But more fundamentally, there is the question of the mind. What is the mind? The commonly held materialist position seems to be that the mind can be reduced to physical and chemical events happening in the brain. If you think something, feel something, intuit something, this is really a very complex set of ultimately physical occurrences happening in the brain. This idea is often some consolation to people with mental health issues, as it suggest that, for instance, your depression is down to a lack of serotonin and not to there being something fundamentally wrong with you as a person. It puts you in the same camp as the person with the broken leg. It is not that you are bad, weak, or a failure; it is just a chemical imbalance.
But what are the implications of such a view? What, for instance, about love? Is love similarly really a set of chemical reactions in your brain? Can such a fundamental human virtue be reduced to an (admittedly complex) array of neurological impulses? If it can, what does that mean about the value of love, even of life itself? This is something of a skeleton in the closet of mental health. If one were to be sold on the conventional materialist view of human life, of the mind, of the self, it seems to me not unlikely that one would be depressed. Or anxious. Or somehow less than happily human.
For where could there be meaning in one’s life? Meaning that could not be reduced to, even explained away by, a series of neuro-chemical interactions? Is that all that you are?
This is one of the reasons why I practice Chinese Medicine, because its view of the human being is not reductionist. To the question, what is a human being? – or, what am I? – it answers that it, or I, am something between heaven and earth, something which bridges the gap between heaven and earth. It answers in terms of soul and spirit, Qi and Blood, Yin and Yang. It answers, in fact, poetically and metaphorically. The trouble with materialism is that it has, by definition, no soul. It is soulless. In a culture dominated by such a philosophy, it is entirely unsurprising that there are lots of people with mental health problems; such problems are almost the healthy response to such a philosophy!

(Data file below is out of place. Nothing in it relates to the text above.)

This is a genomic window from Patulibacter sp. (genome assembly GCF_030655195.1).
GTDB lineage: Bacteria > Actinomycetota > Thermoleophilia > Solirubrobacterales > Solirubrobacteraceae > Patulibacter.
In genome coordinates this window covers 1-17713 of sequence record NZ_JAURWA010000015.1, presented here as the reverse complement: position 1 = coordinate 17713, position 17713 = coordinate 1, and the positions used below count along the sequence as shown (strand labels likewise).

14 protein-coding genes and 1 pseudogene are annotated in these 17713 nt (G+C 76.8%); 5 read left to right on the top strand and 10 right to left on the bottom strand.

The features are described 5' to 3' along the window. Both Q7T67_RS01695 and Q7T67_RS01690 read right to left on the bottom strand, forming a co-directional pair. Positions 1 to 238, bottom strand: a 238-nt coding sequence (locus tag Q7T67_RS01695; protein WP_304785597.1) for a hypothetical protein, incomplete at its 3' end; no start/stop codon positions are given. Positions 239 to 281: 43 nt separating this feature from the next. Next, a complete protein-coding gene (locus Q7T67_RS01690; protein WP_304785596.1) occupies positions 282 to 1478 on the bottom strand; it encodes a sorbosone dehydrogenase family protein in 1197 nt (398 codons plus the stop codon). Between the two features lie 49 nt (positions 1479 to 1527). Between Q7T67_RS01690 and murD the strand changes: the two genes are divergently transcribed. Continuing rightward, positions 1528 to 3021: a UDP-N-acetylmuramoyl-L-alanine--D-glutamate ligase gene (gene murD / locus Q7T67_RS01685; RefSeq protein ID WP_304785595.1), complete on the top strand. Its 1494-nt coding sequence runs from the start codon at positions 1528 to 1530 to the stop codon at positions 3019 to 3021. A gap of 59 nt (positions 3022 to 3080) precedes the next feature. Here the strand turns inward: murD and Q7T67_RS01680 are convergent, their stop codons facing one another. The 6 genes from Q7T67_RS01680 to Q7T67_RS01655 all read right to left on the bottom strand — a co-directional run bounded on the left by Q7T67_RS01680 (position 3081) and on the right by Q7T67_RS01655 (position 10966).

A Buddhist teacher once remarked that there are no psychological solutions to psychological problems, only spiritual ones. Which I take to mean, amongst other things, that we need, both individually and collectively, to respond to mental health issues with fundamental changes. It is not just a matter of taking a pill. It is not just a matter of the wrong kind of neurotransmitter. It is about how we think of life and what we consider it is to be a human being.